• They start visiting their friends and family out of the blue or all around the same time.
  • They have suffered a trauma that they haven’t healed from.
  • They suddenly create a will.
  • They threaten or talk about suicide.
  • They are bored with their favorite hobbies, work, or school.
  • They seem to be preoccupied with death.
  • They start to increase their drug and/or alcohol use. Or, if they weren’t using substances before but they are now.
  • They feel like they are a burden to others or that everyone would be better off without them.

Facts About Suicide In The United States

  • Suicide is the 10th leading cause of death for all age groups. (CDC)
  • Every day 123 Americans die by suicide. (CDC)
  • There is one death by suicide every 12 minutes. (CDC)
  • Depression affects 20-25 percent of Americans ages 18+ per year. (CDC)
  • Suicide takes the lives of over 44,965 Americans every year. (CDC)
  • The highest suicide rates in the US are among whites, Native Americans, and Alaska Natives. (CDC)
  • Only 50 percent of all Americans experiencing an episode of major depression receive treatment. (NAMI)
  • An estimated quarter million people each year become suicide survivors. (AAS)

If You Are Having Suicidal Thoughts Or Are Contemplating Ending Your Life…

There is no shame in asking for help when we need it the most. Everyone deals with things their own way and at their own pace. But no one should ever have to deal with the emotions that feeling suicidal can bring by themselves. Reach out to a trusted friend or loved one. I understand that it is a difficult thing to talk about for many people. I get it, I really do. But if I hadn’t reached out to my best friend on numerous occasions, I doubt I would be sitting here writing this right now. You can also reach out to any health care professional or go to the emergency room. Do what you have to do to fight for your life because YOU ARE WORTHY.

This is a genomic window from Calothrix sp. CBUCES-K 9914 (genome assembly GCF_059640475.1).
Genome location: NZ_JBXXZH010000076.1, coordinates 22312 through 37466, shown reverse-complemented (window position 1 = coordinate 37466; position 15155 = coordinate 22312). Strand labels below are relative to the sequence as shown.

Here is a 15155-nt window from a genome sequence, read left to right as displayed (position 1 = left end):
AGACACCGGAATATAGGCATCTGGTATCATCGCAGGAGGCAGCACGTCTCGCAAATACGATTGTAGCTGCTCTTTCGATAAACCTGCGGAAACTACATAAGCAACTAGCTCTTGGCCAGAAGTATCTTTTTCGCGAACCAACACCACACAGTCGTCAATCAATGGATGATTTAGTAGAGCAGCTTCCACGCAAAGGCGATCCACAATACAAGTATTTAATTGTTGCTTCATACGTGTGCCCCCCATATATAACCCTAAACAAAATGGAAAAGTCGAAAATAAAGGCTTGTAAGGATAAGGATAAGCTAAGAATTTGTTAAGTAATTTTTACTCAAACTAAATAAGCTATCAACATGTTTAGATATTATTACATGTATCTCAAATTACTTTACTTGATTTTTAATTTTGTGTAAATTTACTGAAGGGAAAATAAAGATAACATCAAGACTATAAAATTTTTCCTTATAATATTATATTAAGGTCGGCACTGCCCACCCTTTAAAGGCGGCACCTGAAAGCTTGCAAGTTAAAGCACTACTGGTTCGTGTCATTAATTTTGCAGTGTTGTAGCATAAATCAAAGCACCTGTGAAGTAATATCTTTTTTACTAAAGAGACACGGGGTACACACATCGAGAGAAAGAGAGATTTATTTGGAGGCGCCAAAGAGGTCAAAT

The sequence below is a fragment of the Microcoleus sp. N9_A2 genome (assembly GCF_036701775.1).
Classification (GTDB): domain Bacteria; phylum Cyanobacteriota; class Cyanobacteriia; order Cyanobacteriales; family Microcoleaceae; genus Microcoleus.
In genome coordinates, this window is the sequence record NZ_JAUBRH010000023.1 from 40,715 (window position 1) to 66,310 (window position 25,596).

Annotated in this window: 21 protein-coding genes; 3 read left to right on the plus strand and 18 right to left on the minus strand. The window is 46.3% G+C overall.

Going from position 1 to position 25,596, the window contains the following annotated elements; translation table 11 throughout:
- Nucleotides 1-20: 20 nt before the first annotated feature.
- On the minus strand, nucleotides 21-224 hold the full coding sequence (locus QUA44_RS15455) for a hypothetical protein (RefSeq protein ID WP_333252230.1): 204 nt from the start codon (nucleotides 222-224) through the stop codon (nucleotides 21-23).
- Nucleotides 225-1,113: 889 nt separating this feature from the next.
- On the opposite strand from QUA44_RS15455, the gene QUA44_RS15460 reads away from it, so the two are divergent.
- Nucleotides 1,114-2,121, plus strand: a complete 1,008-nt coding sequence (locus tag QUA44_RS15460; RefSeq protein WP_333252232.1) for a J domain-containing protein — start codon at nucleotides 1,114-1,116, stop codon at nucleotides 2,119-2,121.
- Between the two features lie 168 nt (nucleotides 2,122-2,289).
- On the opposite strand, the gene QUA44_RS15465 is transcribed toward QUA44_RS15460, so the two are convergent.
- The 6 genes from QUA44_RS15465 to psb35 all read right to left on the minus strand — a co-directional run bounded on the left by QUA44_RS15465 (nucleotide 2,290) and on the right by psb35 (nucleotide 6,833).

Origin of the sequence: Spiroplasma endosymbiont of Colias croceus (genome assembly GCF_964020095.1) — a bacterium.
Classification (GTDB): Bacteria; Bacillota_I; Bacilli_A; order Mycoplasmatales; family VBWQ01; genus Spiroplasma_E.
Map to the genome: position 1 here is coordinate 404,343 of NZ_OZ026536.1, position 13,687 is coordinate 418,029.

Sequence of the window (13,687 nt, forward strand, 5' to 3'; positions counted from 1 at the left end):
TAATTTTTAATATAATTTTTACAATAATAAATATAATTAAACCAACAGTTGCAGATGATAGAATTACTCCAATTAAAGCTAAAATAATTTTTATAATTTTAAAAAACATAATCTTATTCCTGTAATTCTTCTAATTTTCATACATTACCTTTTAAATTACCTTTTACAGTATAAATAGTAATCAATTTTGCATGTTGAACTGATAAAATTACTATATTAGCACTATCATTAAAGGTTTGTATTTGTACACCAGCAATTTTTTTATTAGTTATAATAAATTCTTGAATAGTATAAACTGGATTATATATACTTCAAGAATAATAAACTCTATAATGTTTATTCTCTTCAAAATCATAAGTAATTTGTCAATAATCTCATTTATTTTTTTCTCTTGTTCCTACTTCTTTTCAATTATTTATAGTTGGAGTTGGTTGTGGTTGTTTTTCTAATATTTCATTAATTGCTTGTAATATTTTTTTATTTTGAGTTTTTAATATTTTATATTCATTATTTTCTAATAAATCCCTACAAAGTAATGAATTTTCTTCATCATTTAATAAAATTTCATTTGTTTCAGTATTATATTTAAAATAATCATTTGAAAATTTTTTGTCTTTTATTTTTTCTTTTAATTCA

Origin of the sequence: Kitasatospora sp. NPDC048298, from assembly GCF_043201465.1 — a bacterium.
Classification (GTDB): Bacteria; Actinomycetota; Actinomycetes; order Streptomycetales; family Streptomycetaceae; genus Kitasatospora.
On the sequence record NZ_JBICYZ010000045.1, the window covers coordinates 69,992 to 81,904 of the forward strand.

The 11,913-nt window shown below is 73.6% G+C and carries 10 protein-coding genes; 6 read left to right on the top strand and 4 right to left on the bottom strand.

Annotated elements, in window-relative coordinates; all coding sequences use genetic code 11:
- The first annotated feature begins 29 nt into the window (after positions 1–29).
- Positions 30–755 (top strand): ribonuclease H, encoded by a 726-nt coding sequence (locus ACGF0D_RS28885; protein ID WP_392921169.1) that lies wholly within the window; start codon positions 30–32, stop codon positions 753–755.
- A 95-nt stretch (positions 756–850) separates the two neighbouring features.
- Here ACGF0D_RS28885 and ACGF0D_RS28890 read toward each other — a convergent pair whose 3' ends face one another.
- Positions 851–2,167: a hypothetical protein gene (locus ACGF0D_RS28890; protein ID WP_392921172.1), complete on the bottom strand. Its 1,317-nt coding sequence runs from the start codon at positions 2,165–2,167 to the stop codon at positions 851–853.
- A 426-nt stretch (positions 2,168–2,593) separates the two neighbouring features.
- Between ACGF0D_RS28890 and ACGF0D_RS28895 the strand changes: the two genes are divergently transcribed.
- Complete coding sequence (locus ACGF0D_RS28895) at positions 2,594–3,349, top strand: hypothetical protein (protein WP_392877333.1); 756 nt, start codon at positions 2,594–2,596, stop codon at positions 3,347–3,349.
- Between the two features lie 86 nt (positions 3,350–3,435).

Your story isn’t over yet. Feel what your feeling, but don’t give up hope.

Hang on to something, anything, that will help keep you alive. It doesn’t matter how small or big it is. If you can find one thing worth living for, hang on to that with everything you have.

Most people don’t know this, but during one of my episodes where I felt utterly hopeless and like suicide was my only way out, I reached out to my therapist and admitted that there was one thing that kept me from going through with trying to end my life. That one thing was the fact that I was scared to fail again and have to deal with all the aftermath that comes with a suicide attempt. She told me that if that is what is keeping me alive, to keep holding on to that thought until I started to feel better. And I did. My story wasn’t over yet.

If you ever need someone to talk to, kind in mind I am not a doctor or therapist, please feel free to email me at

Suicide Hotline Numbers…

 Image Courtesy of Pinterest


Samantha View All

Samantha is the author of "My Bipolar Mind: You're not alone," she is also a freelance writer, blogger, and mental health advocate who runs and manages her own mental health blog